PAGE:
OpenRiskNet reveals concepts of harmonised APIs and semantic interoperability, provides first training units, and launches Associate Partner Program
OpenRiskNet, a pan-European consortium funded by Horizon 2020 to develop open e-infrastructure for predictive toxicology and risk assessment, has demonstrated the results on approaches for harmonised application programming interfaces and semantic interoperability during training sessions and scientific presentations at the OpenTox Euro 2017 Conference in Basel, November 21-23 2017. Prior to these activities, the annual consortium meeting was held on 20 November to discuss the progress after twelve months in the project and plan the next steps. Moreover, the 11 European partners that make up OpenRiskNet are now launching an Associate Partner Programme to build global reach into its work.
“The new Associate Partner program intends to broaden the consortium’s reach and expertise”, explains Dr. Thomas Exner, Chief Scientific Officer, Douglas Connect. “Becoming a Partner is a valuable opportunity to be part of the new paradigm of toxicology and risk assessment.”
“OpenRiskNet builds on the ethos of OpenTox pairing experts from different disciplines to come together to build practical approaches and tools for integration of toxicological information into workable environments with the goal to decrease uncertainties in chemical and nanoparticle human safety prediction. The associated partner program will be used to accelerate these developments”, says Dr. Paul Jennings, Vrije Universiteit Amsterdam.
Transition in testing and regulation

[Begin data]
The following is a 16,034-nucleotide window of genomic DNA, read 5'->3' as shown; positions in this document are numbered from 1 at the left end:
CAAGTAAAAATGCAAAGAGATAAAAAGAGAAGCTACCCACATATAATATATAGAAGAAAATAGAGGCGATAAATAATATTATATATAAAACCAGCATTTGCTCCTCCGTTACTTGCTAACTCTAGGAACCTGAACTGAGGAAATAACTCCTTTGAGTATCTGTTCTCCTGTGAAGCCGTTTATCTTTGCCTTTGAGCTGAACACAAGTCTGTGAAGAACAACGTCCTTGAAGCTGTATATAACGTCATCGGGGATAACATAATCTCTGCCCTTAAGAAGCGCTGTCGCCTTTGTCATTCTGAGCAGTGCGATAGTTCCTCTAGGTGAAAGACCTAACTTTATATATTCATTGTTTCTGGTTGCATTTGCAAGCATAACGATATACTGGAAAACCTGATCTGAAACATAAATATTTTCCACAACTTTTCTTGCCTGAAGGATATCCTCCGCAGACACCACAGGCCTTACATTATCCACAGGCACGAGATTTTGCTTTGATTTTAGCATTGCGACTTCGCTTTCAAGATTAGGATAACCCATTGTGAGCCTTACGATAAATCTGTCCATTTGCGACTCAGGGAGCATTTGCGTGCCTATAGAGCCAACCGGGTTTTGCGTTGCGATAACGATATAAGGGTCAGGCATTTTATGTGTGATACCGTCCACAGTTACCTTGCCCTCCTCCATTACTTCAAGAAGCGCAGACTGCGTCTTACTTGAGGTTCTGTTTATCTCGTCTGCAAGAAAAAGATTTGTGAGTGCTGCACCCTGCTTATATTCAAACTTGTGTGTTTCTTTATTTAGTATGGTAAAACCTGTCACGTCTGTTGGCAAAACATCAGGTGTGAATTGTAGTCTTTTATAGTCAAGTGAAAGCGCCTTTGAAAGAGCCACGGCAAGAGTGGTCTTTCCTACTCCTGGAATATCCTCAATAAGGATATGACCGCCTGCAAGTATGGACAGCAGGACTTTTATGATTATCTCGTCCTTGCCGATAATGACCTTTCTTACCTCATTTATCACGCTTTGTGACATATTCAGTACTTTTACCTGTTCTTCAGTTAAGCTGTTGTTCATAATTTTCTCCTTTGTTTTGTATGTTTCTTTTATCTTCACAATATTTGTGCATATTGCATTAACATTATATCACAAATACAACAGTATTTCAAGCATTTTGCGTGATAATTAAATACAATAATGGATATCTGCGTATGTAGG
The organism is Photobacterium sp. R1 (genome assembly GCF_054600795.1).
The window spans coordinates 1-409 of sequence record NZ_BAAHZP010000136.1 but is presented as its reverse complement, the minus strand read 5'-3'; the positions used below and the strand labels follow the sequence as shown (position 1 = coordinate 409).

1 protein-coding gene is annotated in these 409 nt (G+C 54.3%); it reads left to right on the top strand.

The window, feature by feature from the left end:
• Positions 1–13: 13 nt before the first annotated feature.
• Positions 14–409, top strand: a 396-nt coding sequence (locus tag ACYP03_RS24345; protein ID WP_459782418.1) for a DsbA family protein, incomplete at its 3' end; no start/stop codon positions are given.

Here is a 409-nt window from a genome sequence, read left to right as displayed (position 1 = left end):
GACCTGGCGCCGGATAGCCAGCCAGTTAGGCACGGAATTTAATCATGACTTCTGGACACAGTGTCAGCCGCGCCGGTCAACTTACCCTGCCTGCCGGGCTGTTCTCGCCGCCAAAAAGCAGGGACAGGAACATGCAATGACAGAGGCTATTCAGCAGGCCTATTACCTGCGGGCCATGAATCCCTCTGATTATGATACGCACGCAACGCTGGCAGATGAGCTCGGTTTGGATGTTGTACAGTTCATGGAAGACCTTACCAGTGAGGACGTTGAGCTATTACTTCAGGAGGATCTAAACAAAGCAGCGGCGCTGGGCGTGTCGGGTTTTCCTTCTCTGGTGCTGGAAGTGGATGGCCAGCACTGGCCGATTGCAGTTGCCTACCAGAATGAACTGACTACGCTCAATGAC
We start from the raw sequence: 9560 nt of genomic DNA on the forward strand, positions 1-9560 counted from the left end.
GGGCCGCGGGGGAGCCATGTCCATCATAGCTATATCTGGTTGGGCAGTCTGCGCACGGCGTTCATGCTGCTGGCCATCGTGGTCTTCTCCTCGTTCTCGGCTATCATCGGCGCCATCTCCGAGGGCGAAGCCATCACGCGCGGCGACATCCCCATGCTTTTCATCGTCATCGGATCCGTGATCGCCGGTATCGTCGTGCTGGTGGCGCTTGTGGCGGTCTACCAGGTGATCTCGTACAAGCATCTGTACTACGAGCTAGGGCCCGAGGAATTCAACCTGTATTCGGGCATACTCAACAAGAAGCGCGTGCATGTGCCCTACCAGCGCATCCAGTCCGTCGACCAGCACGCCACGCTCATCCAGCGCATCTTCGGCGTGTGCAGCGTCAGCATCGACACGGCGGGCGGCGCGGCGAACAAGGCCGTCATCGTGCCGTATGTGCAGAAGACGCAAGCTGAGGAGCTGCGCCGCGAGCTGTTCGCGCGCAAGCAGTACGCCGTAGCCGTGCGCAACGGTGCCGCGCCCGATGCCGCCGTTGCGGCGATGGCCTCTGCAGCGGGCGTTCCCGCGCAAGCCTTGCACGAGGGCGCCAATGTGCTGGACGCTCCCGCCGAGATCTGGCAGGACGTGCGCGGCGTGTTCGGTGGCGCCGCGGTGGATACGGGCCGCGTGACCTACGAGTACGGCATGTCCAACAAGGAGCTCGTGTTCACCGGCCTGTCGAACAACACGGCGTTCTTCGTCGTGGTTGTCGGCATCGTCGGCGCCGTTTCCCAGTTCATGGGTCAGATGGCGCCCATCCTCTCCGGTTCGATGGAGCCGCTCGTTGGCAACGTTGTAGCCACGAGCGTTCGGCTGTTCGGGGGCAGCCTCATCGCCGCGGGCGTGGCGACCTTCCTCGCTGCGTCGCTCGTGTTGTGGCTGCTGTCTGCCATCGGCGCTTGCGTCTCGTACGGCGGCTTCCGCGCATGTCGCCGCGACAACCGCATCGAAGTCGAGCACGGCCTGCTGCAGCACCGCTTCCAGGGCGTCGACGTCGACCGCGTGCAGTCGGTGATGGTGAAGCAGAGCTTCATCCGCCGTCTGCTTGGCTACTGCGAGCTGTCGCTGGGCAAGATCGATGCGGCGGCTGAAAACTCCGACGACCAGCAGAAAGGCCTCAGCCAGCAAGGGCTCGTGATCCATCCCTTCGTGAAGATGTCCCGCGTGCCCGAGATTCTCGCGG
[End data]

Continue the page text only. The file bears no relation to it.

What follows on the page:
Tens of thousands of chemicals, cosmetic ingredients, therapeutic agents, and nanomaterials need urgent safety assessment. New in vitro and in silico methods have the potential to offer a reliable, cheaper alternative to classical animal testing, supported by databases, algorithms and tools for hazard prediction, toxicokinetics and in vitro-in vivo extrapolation. However, since these services are being developed and provided by groups working independently worldwide, no standardised way exists to access the data or run modelling workflows resulting in large overhead when combining them into risk assessment workflows. OpenRiskNet aims to overcome this fragmentation.
“We’re building a knowledge-sharing community, with a common language and working standards so that data from all over the world can be combined”, explains Dr. Barry Hardy, CEO of Douglas Connect, coordinators of the OpenRiskNet consortium.
Technical and semantic interoperability
An Associate Partner can be an organisation (university, institute, consortium, NGO), a small/medium enterprise or large commercial company. By inviting scientists worldwide to become Associate Partners, OpenRiskNet wants to make its tools available globally and to ensure the usability of the infrastructure and alignment with the community. Instead of a “top-down” approach, whereby the consortium would publish specifications for APIs and ask scientists to adapt their software accordingly, OpenRiskNet collects and harmonises the APIs of Partners and Associated Partners and makes them interoperable. This “bottom up” concept avoids repetitive iteration cycles and allows flexibility for APIs to evolve as new services are added in time.